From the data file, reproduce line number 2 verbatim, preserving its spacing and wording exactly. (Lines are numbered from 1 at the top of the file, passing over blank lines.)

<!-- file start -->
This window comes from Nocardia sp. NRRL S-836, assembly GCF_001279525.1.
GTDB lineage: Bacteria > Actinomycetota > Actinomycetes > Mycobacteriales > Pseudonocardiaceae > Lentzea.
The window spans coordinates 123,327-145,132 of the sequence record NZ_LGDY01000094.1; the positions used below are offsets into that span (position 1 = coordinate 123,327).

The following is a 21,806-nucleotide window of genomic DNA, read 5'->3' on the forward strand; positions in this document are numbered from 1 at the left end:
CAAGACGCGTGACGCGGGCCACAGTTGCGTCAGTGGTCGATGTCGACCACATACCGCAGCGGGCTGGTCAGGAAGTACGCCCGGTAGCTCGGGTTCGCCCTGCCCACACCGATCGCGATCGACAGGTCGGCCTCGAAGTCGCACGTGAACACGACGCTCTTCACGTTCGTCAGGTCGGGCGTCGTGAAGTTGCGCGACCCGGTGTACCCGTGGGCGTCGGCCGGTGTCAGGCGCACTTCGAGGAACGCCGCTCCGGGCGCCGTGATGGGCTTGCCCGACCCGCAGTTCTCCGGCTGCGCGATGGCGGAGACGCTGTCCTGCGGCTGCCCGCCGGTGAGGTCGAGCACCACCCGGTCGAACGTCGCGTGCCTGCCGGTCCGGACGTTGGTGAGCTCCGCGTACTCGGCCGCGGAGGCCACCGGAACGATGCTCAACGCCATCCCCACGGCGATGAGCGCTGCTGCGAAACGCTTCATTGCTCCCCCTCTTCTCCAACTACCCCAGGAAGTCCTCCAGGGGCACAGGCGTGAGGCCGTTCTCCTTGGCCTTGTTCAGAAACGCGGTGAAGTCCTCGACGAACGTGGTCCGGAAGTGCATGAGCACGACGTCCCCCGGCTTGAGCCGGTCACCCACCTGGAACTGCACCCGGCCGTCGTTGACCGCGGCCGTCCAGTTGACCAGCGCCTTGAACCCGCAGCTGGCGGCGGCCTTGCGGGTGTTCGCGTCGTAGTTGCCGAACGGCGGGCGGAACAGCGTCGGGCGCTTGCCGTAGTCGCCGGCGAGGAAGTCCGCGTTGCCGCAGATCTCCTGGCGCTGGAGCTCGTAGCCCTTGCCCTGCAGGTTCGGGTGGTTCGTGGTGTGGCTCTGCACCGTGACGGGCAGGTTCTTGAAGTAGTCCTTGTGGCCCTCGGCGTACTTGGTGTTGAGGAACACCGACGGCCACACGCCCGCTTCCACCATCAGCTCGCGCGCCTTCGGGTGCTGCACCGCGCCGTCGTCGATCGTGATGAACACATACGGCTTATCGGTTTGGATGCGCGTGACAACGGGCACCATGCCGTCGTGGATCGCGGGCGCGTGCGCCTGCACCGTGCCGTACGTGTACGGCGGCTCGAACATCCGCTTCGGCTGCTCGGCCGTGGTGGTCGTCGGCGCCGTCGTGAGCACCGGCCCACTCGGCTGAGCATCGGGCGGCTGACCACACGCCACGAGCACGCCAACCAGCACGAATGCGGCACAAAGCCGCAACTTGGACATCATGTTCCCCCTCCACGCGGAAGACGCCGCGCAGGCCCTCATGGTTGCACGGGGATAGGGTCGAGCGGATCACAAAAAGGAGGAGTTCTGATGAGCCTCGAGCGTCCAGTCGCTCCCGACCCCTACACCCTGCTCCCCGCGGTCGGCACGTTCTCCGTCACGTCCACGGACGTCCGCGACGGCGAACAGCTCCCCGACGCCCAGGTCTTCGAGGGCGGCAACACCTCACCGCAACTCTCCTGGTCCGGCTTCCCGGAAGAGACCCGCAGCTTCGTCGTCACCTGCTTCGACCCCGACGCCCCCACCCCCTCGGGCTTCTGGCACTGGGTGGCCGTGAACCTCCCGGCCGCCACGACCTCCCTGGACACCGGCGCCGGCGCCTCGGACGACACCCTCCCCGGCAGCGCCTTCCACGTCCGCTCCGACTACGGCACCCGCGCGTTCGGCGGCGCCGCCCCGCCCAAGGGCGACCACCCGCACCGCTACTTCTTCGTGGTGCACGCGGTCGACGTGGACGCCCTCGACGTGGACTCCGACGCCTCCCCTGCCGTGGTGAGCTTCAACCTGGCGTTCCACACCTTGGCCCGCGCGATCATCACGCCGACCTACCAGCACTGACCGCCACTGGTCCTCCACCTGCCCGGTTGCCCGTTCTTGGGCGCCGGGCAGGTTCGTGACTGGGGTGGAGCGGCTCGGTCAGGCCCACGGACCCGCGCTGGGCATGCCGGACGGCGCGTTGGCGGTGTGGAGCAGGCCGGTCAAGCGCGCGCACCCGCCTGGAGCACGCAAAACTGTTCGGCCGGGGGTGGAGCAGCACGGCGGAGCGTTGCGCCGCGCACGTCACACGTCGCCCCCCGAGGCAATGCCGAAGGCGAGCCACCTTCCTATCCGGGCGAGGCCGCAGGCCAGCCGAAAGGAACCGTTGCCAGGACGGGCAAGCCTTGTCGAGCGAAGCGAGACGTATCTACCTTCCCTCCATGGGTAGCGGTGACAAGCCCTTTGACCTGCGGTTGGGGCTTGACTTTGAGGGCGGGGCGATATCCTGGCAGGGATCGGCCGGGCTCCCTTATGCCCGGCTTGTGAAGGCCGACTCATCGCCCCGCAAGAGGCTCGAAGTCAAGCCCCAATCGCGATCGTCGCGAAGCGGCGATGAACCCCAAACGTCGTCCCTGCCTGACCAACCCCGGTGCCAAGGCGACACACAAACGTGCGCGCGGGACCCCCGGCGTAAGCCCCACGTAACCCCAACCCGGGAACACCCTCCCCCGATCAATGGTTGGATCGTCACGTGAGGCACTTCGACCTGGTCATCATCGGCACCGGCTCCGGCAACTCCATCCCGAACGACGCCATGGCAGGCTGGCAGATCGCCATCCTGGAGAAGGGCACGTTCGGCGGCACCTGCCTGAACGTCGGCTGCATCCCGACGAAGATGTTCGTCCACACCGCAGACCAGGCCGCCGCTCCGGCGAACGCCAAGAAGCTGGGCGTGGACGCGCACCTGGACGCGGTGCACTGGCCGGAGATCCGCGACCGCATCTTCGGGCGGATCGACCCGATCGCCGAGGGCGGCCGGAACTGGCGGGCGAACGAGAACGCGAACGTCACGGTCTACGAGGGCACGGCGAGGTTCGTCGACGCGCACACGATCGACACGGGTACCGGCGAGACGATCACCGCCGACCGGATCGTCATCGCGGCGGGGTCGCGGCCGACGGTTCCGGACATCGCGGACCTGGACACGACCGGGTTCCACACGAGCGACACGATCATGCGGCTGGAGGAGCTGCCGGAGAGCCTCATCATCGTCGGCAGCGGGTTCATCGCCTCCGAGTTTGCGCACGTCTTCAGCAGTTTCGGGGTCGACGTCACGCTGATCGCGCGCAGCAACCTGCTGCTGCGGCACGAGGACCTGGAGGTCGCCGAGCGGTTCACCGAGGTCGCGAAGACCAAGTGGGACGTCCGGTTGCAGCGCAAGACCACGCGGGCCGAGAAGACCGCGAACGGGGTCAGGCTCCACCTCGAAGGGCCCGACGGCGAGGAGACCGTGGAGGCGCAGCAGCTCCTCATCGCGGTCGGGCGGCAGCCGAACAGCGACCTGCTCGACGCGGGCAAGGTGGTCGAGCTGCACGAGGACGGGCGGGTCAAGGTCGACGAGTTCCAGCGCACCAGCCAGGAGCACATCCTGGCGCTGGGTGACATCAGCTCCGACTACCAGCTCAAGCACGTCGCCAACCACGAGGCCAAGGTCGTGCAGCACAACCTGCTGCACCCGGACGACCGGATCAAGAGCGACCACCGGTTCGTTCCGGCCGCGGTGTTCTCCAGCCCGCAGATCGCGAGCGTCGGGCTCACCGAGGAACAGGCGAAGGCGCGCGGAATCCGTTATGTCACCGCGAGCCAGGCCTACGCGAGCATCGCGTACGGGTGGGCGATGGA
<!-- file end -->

GTDB lineage: Bacteria > Actinomycetota > Actinomycetes > Mycobacteriales > Pseudonocardiaceae > Lentzea.